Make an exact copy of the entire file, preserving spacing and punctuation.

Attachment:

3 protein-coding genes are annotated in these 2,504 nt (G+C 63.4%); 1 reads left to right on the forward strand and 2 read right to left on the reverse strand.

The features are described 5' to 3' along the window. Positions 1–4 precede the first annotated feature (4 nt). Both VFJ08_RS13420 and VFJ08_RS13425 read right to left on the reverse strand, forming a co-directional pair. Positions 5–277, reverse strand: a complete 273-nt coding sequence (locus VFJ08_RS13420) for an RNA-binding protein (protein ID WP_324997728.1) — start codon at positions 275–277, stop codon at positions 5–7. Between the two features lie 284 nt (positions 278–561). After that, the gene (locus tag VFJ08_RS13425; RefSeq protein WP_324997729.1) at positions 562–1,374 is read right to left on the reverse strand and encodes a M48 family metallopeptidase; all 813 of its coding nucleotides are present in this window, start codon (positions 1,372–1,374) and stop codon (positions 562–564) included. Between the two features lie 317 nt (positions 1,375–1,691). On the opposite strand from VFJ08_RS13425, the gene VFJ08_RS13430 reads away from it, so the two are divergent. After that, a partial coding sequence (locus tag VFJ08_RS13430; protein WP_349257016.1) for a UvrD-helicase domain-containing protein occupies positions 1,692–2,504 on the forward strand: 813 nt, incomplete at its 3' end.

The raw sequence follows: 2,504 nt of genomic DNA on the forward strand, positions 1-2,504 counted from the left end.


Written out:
3 protein-coding genes are annotated in these 2,504 nt (G+C 63.4%); 1 reads left to right on the forward strand and 2 read right to left on the reverse strand.

The features are described 5' to 3' along the window. Positions 1–4 precede the first annotated feature (4 nt). Both VFJ08_RS13420 and VFJ08_RS13425 read right to left on the reverse strand, forming a co-directional pair. Positions 5–277, reverse strand: a complete 273-nt coding sequence (locus VFJ08_RS13420) for an RNA-binding protein (protein ID WP_324997728.1) — start codon at positions 275–277, stop codon at positions 5–7. Between the two features lie 284 nt (positions 278–561). After that, the gene (locus tag VFJ08_RS13425; RefSeq protein WP_324997729.1) at positions 562–1,374 is read right to left on the reverse strand and encodes a M48 family metallopeptidase; all 813 of its coding nucleotides are present in this window, start codon (positions 1,372–1,374) and stop codon (positions 562–564) included. Between the two features lie 317 nt (positions 1,375–1,691). On the opposite strand from VFJ08_RS13425, the gene VFJ08_RS13430 reads away from it, so the two are divergent. After that, a partial coding sequence (locus tag VFJ08_RS13430; protein WP_349257016.1) for a UvrD-helicase domain-containing protein occupies positions 1,692–2,504 on the forward strand: 813 nt, incomplete at its 3' end.

The raw sequence follows: 2,504 nt of genomic DNA on the forward strand, positions 1-2,504 counted from the left end.